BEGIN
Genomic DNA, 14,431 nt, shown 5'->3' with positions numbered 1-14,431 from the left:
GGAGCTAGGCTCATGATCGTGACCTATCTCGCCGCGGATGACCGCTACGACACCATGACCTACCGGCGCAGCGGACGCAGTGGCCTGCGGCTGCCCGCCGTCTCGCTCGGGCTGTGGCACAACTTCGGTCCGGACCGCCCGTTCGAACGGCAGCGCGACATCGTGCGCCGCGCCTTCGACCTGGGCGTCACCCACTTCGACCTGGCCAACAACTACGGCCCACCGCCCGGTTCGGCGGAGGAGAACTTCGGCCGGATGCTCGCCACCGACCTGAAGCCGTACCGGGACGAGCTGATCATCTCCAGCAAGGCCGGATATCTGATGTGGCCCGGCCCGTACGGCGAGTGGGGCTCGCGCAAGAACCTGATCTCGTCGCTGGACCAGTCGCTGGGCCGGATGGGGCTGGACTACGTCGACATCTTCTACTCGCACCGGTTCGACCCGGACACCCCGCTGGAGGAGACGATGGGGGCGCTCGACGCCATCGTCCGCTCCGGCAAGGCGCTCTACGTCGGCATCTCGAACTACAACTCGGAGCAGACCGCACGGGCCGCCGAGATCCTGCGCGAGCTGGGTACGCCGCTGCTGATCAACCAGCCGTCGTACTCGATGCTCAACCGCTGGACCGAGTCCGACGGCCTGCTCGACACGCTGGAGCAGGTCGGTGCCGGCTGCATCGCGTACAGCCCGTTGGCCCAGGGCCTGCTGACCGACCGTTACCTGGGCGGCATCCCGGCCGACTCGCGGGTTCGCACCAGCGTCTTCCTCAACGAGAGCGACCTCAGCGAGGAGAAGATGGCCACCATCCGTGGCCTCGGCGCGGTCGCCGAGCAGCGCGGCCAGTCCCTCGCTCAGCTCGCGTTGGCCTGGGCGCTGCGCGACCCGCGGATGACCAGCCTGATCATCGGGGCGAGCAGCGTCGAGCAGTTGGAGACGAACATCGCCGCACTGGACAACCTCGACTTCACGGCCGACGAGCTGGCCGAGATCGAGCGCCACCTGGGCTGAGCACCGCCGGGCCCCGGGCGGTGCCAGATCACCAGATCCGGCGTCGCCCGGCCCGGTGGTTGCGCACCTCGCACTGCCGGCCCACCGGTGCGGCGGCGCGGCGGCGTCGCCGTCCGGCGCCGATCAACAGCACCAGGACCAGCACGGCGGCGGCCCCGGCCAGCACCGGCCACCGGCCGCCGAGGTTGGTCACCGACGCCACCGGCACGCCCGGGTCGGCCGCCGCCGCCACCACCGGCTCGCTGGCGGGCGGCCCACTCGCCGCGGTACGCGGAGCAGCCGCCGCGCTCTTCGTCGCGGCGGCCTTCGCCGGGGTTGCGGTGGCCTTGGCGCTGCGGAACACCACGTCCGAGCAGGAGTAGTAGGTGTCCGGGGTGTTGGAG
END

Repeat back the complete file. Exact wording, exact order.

Genomic DNA, 14,431 nt, shown 5'->3' with positions numbered 1-14,431 from the left:
GGAGCTAGGCTCATGATCGTGACCTATCTCGCCGCGGATGACCGCTACGACACCATGACCTACCGGCGCAGCGGACGCAGTGGCCTGCGGCTGCCCGCCGTCTCGCTCGGGCTGTGGCACAACTTCGGTCCGGACCGCCCGTTCGAACGGCAGCGCGACATCGTGCGCCGCGCCTTCGACCTGGGCGTCACCCACTTCGACCTGGCCAACAACTACGGCCCACCGCCCGGTTCGGCGGAGGAGAACTTCGGCCGGATGCTCGCCACCGACCTGAAGCCGTACCGGGACGAGCTGATCATCTCCAGCAAGGCCGGATATCTGATGTGGCCCGGCCCGTACGGCGAGTGGGGCTCGCGCAAGAACCTGATCTCGTCGCTGGACCAGTCGCTGGGCCGGATGGGGCTGGACTACGTCGACATCTTCTACTCGCACCGGTTCGACCCGGACACCCCGCTGGAGGAGACGATGGGGGCGCTCGACGCCATCGTCCGCTCCGGCAAGGCGCTCTACGTCGGCATCTCGAACTACAACTCGGAGCAGACCGCACGGGCCGCCGAGATCCTGCGCGAGCTGGGTACGCCGCTGCTGATCAACCAGCCGTCGTACTCGATGCTCAACCGCTGGACCGAGTCCGACGGCCTGCTCGACACGCTGGAGCAGGTCGGTGCCGGCTGCATCGCGTACAGCCCGTTGGCCCAGGGCCTGCTGACCGACCGTTACCTGGGCGGCATCCCGGCCGACTCGCGGGTTCGCACCAGCGTCTTCCTCAACGAGAGCGACCTCAGCGAGGAGAAGATGGCCACCATCCGTGGCCTCGGCGCGGTCGCCGAGCAGCGCGGCCAGTCCCTCGCTCAGCTCGCGTTGGCCTGGGCGCTGCGCGACCCGCGGATGACCAGCCTGATCATCGGGGCGAGCAGCGTCGAGCAGTTGGAGACGAACATCGCCGCACTGGACAACCTCGACTTCACGGCCGACGAGCTGGCCGAGATCGAGCGCCACCTGGGCTGAGCACCGCCGGGCCCCGGGCGGTGCCAGATCACCAGATCCGGCGTCGCCCGGCCCGGTGGTTGCGCACCTCGCACTGCCGGCCCACCGGTGCGGCGGCGCGGCGGCGTCGCCGTCCGGCGCCGATCAACAGCACCAGGACCAGCACGGCGGCGGCCCCGGCCAGCACCGGCCACCGGCCGCCGAGGTTGGTCACCGACGCCACCGGCACGCCCGGGTCGGCCGCCGCCGCCACCACCGGCTCGCTGGCGGGCGGCCCACTCGCCGCGGTACGCGGAGCAGCCGCCGCGCTCTTCGTCGCGGCGGCCTTCGCCGGGGTTGCGGTGGCCTTGGCGCTGCGGAACACCACGTCCGAGCAGGAGTAGTAGGTGTCCGGGGTGTTGGAG